For the last two years we used Family of Faith for religious education. It is for the entire family and then parents taught the class for the rest of the month at home. Parents meet every first Wednesday of the month. Our children and youth will have class every week. The parent session is for the entire cluster, please come and join.
Catholic Service Appeal
First of all, I take this opportunity to thank all of you for your generous support to our parish, and yearly Catholic Service Appeal (CSA). Your generosity makes a difference. This weekend is the KICK-OFF of our annual CSA 2022-2023. The theme for this year's appeal is “Centered in the Eucharist." As you know we are in the three year Eucharistic Revival program. God is not distant, he is with us, he breaks and shares with us. The Eucharist is the source and summit of our faith. We listen to the CSA message centered in the Eucharist.
Sometimes we ask why I need to give my money to the Diocese. It can be used in my local church. It is a valuable thought. The reality is we are part of the universal church; we are part of the bigger mission. Whether promoting vocations, educating our future priests, providing lay ministry formation, teaching, evangelizing, providing outreach to youth, young adults, and those in need, diocesan ministries reach beyond the ability of any single parish to support. We benefit from the Diocese in so many different ways. You should have received the CSA booklet in the mail. It will give you a picture of how our money is used and how many lives you have touched.
The Goal for this year for our parishes are: St. Anthony $36,538.00; Immaculate Conception $10,791; and St. Francis $3,631.00. Thank you to all those who have already returned the CSA envelope. If you didn’t bring it, please do so. If everyone participates we can reach the goal. Let us respond to Bishop Power’s invitation and make it a successful one.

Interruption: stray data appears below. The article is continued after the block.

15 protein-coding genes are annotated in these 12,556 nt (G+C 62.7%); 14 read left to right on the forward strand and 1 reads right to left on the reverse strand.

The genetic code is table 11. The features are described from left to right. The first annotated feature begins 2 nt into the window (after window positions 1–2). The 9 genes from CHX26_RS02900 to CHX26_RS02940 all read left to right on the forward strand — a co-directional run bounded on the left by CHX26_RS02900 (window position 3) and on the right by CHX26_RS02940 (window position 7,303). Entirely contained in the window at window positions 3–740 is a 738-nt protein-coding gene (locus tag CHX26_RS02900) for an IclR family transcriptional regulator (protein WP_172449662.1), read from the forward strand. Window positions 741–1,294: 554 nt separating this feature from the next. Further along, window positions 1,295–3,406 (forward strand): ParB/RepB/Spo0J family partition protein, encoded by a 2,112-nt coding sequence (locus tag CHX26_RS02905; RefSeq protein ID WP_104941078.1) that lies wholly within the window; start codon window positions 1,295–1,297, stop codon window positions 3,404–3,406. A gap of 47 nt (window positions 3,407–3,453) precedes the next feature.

Today’s reading reminds us to be a faithful steward. The first reading from the Book of Amos reminds us to be a God’s faithful steward and show justice and mercy to all. During the time of Amos, Israel was divided into two kingdoms: Israel and Judah. The business community was corrected and they exploited the poor. Deuteronomy 25:11 on wards gives various precepts. They knew how to treat each other, but disregarded. Injustice against the poor is a sin. So, the Lord warned the people through Amos of the coming down of the kingdom because they are not good stewards.
The Gospel of Luke 16:1-13 presents to us the unrighteous steward to tell us urgency and preparedness. The parable of the dishonest steward has to be understood in the light of the Palestinian custom of agents acting on behalf of their masters and the usurious practices common to such agents. About the loss of his position the steward makes use to find favor with his master’s debtors and prepare for his future. Steward's last minute effort provided last minute success in winning the favor of the debtors and making his future financially secure.